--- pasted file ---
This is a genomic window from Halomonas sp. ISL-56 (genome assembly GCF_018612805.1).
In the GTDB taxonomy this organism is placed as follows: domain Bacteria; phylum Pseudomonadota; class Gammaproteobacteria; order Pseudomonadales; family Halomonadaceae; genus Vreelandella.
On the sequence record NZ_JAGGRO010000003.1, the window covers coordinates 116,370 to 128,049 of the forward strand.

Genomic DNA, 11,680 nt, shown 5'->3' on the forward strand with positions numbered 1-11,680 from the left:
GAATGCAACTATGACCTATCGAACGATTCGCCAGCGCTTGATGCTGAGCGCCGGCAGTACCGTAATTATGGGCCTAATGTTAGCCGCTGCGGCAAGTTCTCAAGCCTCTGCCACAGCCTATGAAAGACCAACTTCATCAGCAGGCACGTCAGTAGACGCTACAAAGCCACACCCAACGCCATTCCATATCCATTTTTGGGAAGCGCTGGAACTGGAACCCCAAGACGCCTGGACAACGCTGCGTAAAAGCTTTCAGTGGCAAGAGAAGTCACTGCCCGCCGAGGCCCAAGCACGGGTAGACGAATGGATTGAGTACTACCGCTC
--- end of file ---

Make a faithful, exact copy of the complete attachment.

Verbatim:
This is a genomic window from Halomonas sp. ISL-56 (genome assembly GCF_018612805.1).
In the GTDB taxonomy this organism is placed as follows: domain Bacteria; phylum Pseudomonadota; class Gammaproteobacteria; order Pseudomonadales; family Halomonadaceae; genus Vreelandella.
On the sequence record NZ_JAGGRO010000003.1, the window covers coordinates 116,370 to 128,049 of the forward strand.

Genomic DNA, 11,680 nt, shown 5'->3' on the forward strand with positions numbered 1-11,680 from the left:
GAATGCAACTATGACCTATCGAACGATTCGCCAGCGCTTGATGCTGAGCGCCGGCAGTACCGTAATTATGGGCCTAATGTTAGCCGCTGCGGCAAGTTCTCAAGCCTCTGCCACAGCCTATGAAAGACCAACTTCATCAGCAGGCACGTCAGTAGACGCTACAAAGCCACACCCAACGCCATTCCATATCCATTTTTGGGAAGCGCTGGAACTGGAACCCCAAGACGCCTGGACAACGCTGCGTAAAAGCTTTCAGTGGCAAGAGAAGTCACTGCCCGCCGAGGCCCAAGCACGGGTAGACGAATGGATTGAGTACTACCGCTC